"Ah, there you are," said the ever-cheery receptionist, barring anyone from entering the hall of the Educations Unit without permission. He smiled with that creepily wide grin of his, and I merely raised an eyebrow in response.
I tossed him my badge and he swiped it across the panel beneath his desk. The indistinct hiss of the nearly invisible glass doors signaled me to keep moving.
"Thanks, Benny," I muttered, snatching the badge as it sailed over my head. Benny is a receptionist and not an agent for a reason.
The hall was blindingly bright compared to my bedroom, and beyond every numbered, stainless steel door, a new horrific sound shocked you out of your blind-struck daze. It was a terror for new students to walk down this hall, especially after being told that they were going to spend every one of their afternoons in it. Of course, I didn't have much of an issue, I'd already grown accustomed to the screams, explosions, and suspicious thuds that found their way through the soundproof walls. After all, I do work here.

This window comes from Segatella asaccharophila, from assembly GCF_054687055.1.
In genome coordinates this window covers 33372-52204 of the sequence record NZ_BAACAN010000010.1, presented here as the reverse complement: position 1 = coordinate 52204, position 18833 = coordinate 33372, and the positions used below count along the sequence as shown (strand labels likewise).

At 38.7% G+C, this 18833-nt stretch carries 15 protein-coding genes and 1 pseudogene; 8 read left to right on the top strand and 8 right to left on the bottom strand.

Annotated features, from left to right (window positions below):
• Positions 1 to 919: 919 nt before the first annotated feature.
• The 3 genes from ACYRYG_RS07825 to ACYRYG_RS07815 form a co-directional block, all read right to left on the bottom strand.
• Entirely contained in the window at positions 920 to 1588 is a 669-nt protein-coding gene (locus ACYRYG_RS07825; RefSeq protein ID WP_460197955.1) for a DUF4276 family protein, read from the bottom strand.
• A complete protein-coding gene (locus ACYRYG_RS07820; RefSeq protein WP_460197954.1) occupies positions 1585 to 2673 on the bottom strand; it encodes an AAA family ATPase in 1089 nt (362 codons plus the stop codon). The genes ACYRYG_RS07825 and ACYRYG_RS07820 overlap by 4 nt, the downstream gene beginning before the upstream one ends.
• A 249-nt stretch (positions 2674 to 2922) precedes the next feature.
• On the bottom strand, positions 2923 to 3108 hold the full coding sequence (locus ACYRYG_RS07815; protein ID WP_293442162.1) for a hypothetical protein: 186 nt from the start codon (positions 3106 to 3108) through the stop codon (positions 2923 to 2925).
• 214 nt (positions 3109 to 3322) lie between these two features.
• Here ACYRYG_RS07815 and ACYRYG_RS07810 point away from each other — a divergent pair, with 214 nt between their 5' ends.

How does a seventeen year old girl become not only a covert operative, but also a teacher at an agency for paranormal creatures? Well, it's not like that's the norm here. Just like you wouldn't see a seventeen year old working at a bank or an insurance company, it takes special circumstances for a kid to take a position like this.
I was raised here. I know the ropes better than any senior operative, and this is the only home I know.
So as I walk through the doors of the very last classroom, just as my co-instructor is announcing me, the only shocked faces I see are the newbies.
Because no way can a girl your age teach you how to fight the bad guys, right?
"Ah, and here she is," said Agent Scott. His usually serious expression flickered with something like amusement as the students began whispering and muttering amongst themselves. As I scanned the crowd of pupils, I counted the especially young-looking ones. Two of which were Aric and Thomas.
"Yes, my little monster babies, I'm your teacher," I said in a bored tone, trying to keep a straight face as Aric pointedly turned away and crossed his arms.
"I'm here to teach you how to defend yourselves," I said, projecting each word with enough power to get everyone's attention, even Aric's. "Because no matter how skilled you were with human techniques or weapons, and no matter how big and scary you were when you whipped out your circus-freak costumes, you had no clue how to protect yourselves when the real bad guys showed up-"